A full-scale investigation into the rugby tour, including Selfridge's actions, were later conducted.
There are numerous epilogues to the game at Bleecker Stadium. The Soviet Union, claiming inadequate security measures in Los Angeles, boycotted the 1984 Summer Olympics. Almost every other Communist country joined in the boycott. The Olympics went on anyway, and all the African nations attended (with the exception of South Africa).
By 1990, Nelson Mandela had been released from prison, South African president P.W. Botha was replaced by F.W. DeClerk, and South Africa's political system slowly changed - apartheid was, if not completely eliminated, slowly on the road to extinction.
Erastus Corning was re-elected to an unprecedented eleventh term as Albany mayor, but his advanced age prevented him from finishing out his term; two years after re-election, he passed away in his sleep.
Hugh Carey, the governor who tried to stop the game with an Executive Order, declined to seek re-election and his lieutenant governor, Mario Cuomo, was elected instead.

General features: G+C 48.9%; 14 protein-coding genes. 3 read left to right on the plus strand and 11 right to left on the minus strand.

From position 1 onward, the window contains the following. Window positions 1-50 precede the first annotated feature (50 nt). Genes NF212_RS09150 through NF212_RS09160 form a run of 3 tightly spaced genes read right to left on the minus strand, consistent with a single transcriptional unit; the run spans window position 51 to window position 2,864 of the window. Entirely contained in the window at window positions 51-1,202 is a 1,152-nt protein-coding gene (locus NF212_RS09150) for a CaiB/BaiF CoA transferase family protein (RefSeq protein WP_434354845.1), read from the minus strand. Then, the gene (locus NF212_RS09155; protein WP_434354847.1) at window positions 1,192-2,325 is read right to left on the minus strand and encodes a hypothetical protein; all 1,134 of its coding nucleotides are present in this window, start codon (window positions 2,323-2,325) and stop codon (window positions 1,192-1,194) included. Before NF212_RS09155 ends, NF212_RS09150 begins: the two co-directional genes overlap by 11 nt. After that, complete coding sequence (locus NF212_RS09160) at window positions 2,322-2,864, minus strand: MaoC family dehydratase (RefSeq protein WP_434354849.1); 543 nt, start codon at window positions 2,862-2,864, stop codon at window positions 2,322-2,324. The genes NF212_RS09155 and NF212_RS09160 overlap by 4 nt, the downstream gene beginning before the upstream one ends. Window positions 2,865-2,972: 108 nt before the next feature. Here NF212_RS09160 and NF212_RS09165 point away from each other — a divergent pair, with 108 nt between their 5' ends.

Richard Lapchick continued to speak out against racism and injustice, both in the United States and abroad.
Bleecker Stadium returned to anonymity, hosting the occasional high school football and amateur baseball game.
And Tom Selfridge, the man who brought the Springboks - and a mountainload of controversy - to Albany?
"The next time the Springboks come to the United States, apartheid will be gone. And the game will occur and maybe the score will be down next to the high school scores."
Much of this article is based on a personal interview with Tom
Selfridge. Other sources came from articles written in the Albany Times Union, Schenectady Gazette, Troy Times Record, Albany Knickerbocker News, Washington Post, New York Times, Die Vaderland and a transcript from ABC's Nightli ne.